Dean

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So here is the issue I’m seeing with the hope of the vaccine....... people are resistant to get it.

I’m a healthcare worker on the “frontline”. I’ve seen a surprising number of my colleagues turn down the “experimental” vaccine as they are more concerned with the known side effects as well as the unknown long term potential side effects. This both surprises and discourages me. When educated people working directly in patient care with a high risk of exposure refuse a potentially life saving vaccine because of relatively minor side effects vs the known potentially lethal nature of this disease, I shudder to think what the general public will do. At the moment, healthcare workers are not doing a good job of leading by example.

I’m getting my second round shot tomorrow of the Phizer vaccine tomorrow and my wife will get her second round of the Moderna vaccine Tuesday. If nothing else I enjoy being part of the first wave to see how effective both vaccines might be and, am hopeful that if nothing else, carrying our vaccination cards might assist in opening doors to travel s always having to be swabbed to prove our health status before traveling to states such as Hawaii.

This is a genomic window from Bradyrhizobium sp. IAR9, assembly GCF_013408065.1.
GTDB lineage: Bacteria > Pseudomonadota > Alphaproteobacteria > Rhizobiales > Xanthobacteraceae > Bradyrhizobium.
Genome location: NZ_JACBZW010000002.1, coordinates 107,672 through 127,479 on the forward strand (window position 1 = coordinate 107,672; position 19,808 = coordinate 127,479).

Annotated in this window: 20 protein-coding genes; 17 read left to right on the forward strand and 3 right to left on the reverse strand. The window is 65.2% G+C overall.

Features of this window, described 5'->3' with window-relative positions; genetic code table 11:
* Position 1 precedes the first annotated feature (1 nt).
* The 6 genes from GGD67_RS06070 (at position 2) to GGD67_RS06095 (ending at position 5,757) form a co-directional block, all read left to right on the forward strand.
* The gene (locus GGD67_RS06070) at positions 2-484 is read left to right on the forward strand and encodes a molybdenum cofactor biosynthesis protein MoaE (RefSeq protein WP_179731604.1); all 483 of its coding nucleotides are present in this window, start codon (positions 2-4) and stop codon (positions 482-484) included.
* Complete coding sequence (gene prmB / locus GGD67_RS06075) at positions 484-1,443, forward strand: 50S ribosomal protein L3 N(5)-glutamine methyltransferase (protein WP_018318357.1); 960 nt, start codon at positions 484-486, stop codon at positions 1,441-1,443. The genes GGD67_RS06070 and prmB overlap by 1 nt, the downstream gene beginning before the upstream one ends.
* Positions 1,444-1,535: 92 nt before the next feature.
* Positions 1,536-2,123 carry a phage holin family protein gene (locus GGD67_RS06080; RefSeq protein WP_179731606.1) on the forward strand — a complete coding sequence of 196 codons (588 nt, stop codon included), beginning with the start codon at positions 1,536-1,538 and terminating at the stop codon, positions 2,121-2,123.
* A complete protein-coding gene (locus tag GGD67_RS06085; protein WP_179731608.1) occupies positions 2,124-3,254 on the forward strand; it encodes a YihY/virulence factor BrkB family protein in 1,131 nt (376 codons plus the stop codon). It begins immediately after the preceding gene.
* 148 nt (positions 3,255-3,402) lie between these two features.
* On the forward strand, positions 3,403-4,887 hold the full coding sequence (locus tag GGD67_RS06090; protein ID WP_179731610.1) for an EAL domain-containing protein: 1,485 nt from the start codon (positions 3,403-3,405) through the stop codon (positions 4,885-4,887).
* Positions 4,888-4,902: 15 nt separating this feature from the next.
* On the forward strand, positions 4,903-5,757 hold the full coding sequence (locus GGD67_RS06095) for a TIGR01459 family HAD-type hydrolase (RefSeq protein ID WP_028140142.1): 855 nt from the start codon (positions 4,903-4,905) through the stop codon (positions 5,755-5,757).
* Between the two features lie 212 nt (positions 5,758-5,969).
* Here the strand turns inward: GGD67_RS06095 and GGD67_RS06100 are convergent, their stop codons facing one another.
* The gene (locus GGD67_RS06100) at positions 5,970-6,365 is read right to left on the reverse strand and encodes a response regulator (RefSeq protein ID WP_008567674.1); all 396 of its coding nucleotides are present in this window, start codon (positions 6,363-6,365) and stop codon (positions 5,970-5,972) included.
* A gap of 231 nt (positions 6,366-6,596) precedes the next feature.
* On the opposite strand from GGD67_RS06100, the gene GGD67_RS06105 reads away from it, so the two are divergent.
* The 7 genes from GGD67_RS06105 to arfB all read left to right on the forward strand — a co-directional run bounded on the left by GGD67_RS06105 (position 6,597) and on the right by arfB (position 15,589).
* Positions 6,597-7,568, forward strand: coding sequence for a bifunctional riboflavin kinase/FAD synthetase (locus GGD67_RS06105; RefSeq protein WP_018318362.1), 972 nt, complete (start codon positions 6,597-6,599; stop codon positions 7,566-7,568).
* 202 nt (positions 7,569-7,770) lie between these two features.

Ageed. I understand the concern about a new vaccine and new technology but given the risks of the disease, the risks of the vaccine are clearly worth it. Using the 80% requirement of vaccination uptake for her immunity, even if everyone were vaccinated right now that could, we wouldn't be there because the population % of kids and adults makes it such that 80% aren't approved to get a vaccine currently. Moderna is 18 & above and Pfizer is 16 and above. There are currently no studies in those under 18, one is just getting going at 12-18 though I'm sure we'll see trials in younger patients later in the year. Even one we're around 80% vaccinated you have to get the data to see how things are going and that will take time. People will also have to be desensitized and that too will take time. Having had the disease does not appear to offer sufficient protection to count those in those that are protected and it appears the vaccine doesn't prevent infection or transmission, only severity. When companies and organizations start to require vaccination as a condition, we'll get to have some fun discussions.